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The modern array of grouse-, quail-, and partridge-like species occurring in North America is the result of three processes: evolution and speciation within this continent, range expansion or immigration from Central America and Eurasia, and recent introductions by man. The last category accounts for the presence in North America of the chukar and gray partridges, which are both natives of Europe or southern Asia and typical representatives of the quail-like and partridge-like forms that have extensively colonized those land masses. It is still necessary to account for the presence of the nine or so species of grouse-like forms that are native to this continent, as well as the fourteen or fifteen species of New World quails that occur north of the Guatemala-Mexico border. In general, the evidence clearly indicates that the New World quails had their center of evolutionary history and speciation in tropical America, whereas the grouse are a strictly Northern Hemisphere group that perhaps originated in North America but which now occur throughout both this continent and Eurasia and at present represent about an equal number of species in each of the two hemispheres. North America therefore has provided the common ecological conditions to which two distinctly different groups of gallinaceous birds have become independently adapted and have undergone somewhat convergent evolutionary trends.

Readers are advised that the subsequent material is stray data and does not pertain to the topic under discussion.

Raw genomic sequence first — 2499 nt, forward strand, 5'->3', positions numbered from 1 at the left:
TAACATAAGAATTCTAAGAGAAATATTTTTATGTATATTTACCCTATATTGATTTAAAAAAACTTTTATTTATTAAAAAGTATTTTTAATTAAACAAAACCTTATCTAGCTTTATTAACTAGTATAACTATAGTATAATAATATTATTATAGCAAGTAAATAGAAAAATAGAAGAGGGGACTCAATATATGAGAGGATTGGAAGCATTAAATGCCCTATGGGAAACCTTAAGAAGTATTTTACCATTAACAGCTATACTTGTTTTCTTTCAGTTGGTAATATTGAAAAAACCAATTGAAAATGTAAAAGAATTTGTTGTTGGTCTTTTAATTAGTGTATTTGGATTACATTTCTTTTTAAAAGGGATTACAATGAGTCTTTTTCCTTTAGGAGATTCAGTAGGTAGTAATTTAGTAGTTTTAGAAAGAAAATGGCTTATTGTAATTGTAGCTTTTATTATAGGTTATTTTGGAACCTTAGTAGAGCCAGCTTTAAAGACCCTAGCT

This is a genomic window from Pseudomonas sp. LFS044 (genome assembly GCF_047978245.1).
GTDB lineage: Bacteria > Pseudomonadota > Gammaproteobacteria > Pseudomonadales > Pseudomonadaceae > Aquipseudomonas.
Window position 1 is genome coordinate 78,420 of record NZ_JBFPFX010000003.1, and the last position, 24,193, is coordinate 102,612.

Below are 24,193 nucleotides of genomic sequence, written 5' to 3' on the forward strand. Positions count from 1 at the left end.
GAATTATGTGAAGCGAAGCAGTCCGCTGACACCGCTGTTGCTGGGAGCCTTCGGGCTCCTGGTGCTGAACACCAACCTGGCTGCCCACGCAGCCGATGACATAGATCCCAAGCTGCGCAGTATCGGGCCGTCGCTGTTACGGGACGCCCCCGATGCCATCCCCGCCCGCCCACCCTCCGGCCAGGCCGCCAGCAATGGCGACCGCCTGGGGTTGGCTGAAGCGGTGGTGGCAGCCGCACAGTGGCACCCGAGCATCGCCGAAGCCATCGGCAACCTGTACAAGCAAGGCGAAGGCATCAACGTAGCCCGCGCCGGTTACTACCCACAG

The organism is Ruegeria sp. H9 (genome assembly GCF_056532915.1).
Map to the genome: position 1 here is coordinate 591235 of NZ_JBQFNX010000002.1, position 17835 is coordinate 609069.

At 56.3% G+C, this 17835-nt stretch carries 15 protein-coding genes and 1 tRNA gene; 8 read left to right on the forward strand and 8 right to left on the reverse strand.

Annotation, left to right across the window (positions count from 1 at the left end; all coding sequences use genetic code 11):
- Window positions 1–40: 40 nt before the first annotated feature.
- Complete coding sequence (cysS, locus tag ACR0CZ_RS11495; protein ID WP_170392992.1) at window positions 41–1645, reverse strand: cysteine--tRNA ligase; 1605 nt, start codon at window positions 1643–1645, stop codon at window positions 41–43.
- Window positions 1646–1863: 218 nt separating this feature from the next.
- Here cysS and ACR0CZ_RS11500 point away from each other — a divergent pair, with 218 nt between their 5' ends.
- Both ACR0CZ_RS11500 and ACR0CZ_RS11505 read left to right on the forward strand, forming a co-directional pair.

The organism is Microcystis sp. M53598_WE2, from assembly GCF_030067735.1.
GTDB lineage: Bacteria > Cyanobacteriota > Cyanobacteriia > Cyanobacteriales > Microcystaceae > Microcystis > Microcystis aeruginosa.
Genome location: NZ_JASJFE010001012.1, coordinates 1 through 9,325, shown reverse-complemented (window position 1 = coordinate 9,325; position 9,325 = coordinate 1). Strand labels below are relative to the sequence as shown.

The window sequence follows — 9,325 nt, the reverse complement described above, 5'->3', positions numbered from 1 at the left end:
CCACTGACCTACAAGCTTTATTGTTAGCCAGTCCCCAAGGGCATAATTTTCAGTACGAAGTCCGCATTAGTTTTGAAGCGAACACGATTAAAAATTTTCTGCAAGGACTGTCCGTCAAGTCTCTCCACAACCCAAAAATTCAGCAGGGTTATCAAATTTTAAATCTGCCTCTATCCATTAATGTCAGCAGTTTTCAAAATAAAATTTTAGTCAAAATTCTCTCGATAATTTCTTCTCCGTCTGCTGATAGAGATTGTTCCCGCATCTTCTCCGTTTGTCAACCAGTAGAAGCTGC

The evolutionary history of grouse- and quail-like birds on this continent is a long one, going back to at least Oligocene times, from which an indeterminate quail-like fossil is known, an addition to a unique fossil quail genus (Nanortyx) (Tordoff, 1951). Perhaps Paleophasianus from the Eocene represents the earliest grouse-like fossil (Holman, 1961), although it is more probably a species of limpkin (Cracraft, 1968).